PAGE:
Last night's Capital One Cup tie saw a farcical incident in which a player was sent off for kicking a time-wasting ballboy. Chelsea's Eden Hazard saw red after taking none of the ball and all of the man in his challenge on the young Swansea fan.
First of all, it must be said that violent conduct can never ever be condoned. As a professional footballer, Hazard should not have let his emotions get the better of him. Ultimately, this shows poor composure as his team was reduced to ten men after the incident.
Whilst Swansea manager Michael Laudrup strenuously denied that he instructed the ballboys to timewaste, this misses the point entirely. A ballboy, like other staff in the ground, should be neutral to the game and should not play a part in influencing the outcome of the result. This should not have to be stated explicitly by anyone.
If this is not the case, where do we draw the line? If it is acceptable for a ballboy to hold onto the ball under his own volition, what is there to stop him booting the ball out the stadium? Granted, the referee will add on additional time, but this will still benefit the home team disproportionately. Moreover, what if an impartial groundsman decided to dig up half the pitch at half-time to help the home team protect a lead?
Whilst these are quite extreme examples, the principle still stands. Ballboys and ground staff are not strictly under the jurisdiction of the referee. As such, their impartiality should be unquestionable.
Whilst Charlie Morgan was only doing as would any other 17-year-old in front of a stadium full of home fans, his behavior is symptomatic of a growing lack of respect in modern football. Rather than feel embarrassed that he had interfered in a professional football match in front of a viewing public numbering in the millions, the young ballboy continued to writhe around in agony, gesticulating furiously at the Chelsea player.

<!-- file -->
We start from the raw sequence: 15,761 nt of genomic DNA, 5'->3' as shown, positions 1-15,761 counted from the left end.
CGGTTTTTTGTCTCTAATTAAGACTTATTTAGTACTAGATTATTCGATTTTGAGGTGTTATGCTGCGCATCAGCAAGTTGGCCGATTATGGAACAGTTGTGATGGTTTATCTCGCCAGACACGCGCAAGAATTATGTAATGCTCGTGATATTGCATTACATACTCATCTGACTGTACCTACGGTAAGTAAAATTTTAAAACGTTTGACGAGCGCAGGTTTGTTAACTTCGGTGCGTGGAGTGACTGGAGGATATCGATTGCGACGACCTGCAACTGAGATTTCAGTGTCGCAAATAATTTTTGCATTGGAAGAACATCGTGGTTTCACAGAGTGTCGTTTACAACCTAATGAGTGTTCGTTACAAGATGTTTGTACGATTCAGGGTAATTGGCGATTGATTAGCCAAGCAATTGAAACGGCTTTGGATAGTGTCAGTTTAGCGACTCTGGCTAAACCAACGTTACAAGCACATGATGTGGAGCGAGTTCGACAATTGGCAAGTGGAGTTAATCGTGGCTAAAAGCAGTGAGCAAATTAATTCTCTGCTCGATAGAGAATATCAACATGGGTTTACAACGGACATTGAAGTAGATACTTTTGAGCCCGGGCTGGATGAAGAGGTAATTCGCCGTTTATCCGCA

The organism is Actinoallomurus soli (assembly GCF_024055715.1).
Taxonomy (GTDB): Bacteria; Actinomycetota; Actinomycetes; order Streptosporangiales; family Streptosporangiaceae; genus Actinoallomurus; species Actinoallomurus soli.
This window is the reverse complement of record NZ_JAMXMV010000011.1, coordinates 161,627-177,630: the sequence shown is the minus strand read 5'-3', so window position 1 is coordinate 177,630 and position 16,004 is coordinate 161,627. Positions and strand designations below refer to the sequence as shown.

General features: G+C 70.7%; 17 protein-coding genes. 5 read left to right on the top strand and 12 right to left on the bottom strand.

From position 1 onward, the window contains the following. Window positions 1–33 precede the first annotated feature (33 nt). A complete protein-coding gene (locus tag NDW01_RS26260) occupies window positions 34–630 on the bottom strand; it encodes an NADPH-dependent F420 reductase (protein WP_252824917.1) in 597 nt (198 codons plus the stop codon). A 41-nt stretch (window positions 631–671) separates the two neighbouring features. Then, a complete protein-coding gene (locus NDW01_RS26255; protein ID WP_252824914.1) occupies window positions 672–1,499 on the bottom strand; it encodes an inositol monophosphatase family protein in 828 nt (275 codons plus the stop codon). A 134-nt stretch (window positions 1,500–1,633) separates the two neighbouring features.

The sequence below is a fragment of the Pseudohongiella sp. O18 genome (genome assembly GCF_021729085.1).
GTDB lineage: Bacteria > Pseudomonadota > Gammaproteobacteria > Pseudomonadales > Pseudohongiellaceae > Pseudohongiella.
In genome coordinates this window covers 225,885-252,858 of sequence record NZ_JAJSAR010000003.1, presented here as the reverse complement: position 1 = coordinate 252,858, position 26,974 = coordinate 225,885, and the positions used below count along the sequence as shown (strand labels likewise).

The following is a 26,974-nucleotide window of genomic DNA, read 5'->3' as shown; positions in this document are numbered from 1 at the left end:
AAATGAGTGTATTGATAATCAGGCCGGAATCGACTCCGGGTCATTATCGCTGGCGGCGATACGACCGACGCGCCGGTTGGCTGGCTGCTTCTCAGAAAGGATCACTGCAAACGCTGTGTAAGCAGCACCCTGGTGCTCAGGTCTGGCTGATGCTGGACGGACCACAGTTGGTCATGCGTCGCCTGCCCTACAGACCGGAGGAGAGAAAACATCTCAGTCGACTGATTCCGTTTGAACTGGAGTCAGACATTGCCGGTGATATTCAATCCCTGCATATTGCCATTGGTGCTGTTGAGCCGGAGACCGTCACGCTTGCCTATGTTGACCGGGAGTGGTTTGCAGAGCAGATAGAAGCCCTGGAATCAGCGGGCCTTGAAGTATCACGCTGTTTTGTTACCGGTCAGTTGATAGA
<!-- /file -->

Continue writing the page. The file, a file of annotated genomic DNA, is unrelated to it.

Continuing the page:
Poignantly, the scene was reminiscent of more or less every single late challenge I've witnessed in the Premier League in the last 10 seasons.
Unfortunately, 'gamesmanship' has well and truly taken the place of sportsmanship in today's game. It is certainly not unfair to say that footballers are now poor role models for young people. Whilst diving is largely given a bad press, by associating 'good gamesmanship' with many of the world's best players, the media are inadvertently glorifying such behavior.
What do Gareth Bale, Cristiano Ronaldo, Didier Drogba and Luis Suarez have in common? Granted, they may all have a reputation for being theatrical, but they're theatrical world-beaters at the same time.
It is true that there is now more money in the game, the coaches are better, the facilities are better, the players are more technically gifted and the game is now played at a faster pace. But at what price has this come? Do we actually respect football any more or do we just enjoy it?
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